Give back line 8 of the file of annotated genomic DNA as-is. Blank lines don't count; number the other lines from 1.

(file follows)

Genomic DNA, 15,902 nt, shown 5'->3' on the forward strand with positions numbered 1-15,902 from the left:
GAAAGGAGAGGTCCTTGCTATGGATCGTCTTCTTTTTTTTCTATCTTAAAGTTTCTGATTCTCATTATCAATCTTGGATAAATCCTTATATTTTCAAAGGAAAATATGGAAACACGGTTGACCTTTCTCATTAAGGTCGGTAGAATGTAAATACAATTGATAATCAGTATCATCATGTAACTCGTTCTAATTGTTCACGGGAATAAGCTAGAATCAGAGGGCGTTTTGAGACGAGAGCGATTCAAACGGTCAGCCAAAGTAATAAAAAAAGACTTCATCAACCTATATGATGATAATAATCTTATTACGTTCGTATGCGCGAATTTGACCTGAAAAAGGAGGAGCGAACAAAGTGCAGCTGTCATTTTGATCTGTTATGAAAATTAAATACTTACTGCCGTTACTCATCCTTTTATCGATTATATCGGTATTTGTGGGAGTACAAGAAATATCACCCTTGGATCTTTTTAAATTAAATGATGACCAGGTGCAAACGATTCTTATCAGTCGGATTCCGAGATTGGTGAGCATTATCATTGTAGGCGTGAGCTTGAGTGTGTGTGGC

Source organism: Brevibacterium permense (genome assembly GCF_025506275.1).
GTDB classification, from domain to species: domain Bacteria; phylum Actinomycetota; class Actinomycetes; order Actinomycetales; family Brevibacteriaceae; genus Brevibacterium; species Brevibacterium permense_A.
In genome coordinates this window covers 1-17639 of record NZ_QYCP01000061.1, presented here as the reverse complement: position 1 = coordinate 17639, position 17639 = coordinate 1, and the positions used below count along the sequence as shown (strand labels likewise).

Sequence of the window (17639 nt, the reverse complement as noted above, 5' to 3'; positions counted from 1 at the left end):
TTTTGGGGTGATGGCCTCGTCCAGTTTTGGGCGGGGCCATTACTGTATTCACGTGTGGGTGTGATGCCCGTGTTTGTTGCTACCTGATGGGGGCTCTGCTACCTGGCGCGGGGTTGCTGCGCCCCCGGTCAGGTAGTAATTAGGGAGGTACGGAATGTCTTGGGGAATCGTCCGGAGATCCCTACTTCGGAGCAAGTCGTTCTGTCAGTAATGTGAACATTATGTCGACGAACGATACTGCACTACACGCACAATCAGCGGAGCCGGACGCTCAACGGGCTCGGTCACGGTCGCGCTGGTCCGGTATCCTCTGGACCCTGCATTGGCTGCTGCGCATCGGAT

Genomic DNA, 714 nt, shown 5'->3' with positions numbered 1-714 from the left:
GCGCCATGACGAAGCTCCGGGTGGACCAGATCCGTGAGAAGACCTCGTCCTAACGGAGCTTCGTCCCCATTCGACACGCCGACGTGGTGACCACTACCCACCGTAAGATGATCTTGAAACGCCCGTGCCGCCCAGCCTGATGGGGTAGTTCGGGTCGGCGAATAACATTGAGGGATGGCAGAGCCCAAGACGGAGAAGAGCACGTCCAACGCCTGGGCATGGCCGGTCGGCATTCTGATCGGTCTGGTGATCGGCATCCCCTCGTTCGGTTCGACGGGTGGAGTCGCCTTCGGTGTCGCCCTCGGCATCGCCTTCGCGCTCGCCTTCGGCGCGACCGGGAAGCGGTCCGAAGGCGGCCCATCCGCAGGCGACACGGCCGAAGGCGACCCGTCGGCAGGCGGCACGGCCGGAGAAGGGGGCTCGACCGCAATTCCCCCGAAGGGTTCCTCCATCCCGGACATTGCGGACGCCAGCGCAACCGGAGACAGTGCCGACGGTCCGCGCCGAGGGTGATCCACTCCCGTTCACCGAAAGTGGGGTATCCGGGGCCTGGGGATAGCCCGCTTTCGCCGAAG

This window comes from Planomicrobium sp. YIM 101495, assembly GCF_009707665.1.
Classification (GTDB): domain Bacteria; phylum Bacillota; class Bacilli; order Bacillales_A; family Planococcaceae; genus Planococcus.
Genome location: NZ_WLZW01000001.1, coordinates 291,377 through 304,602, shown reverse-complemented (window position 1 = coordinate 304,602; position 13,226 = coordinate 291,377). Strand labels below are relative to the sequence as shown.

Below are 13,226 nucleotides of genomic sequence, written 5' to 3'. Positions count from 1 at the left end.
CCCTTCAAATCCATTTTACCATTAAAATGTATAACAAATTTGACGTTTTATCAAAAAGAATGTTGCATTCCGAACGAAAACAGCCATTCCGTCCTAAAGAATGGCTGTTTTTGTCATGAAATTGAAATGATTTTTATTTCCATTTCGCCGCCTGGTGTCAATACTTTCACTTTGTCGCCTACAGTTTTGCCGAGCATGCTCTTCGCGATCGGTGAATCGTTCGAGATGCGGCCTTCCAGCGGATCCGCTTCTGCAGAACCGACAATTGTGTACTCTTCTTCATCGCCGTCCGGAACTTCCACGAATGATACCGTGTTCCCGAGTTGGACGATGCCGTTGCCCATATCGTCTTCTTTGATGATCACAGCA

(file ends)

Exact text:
Genomic DNA, 714 nt, shown 5'->3' with positions numbered 1-714 from the left: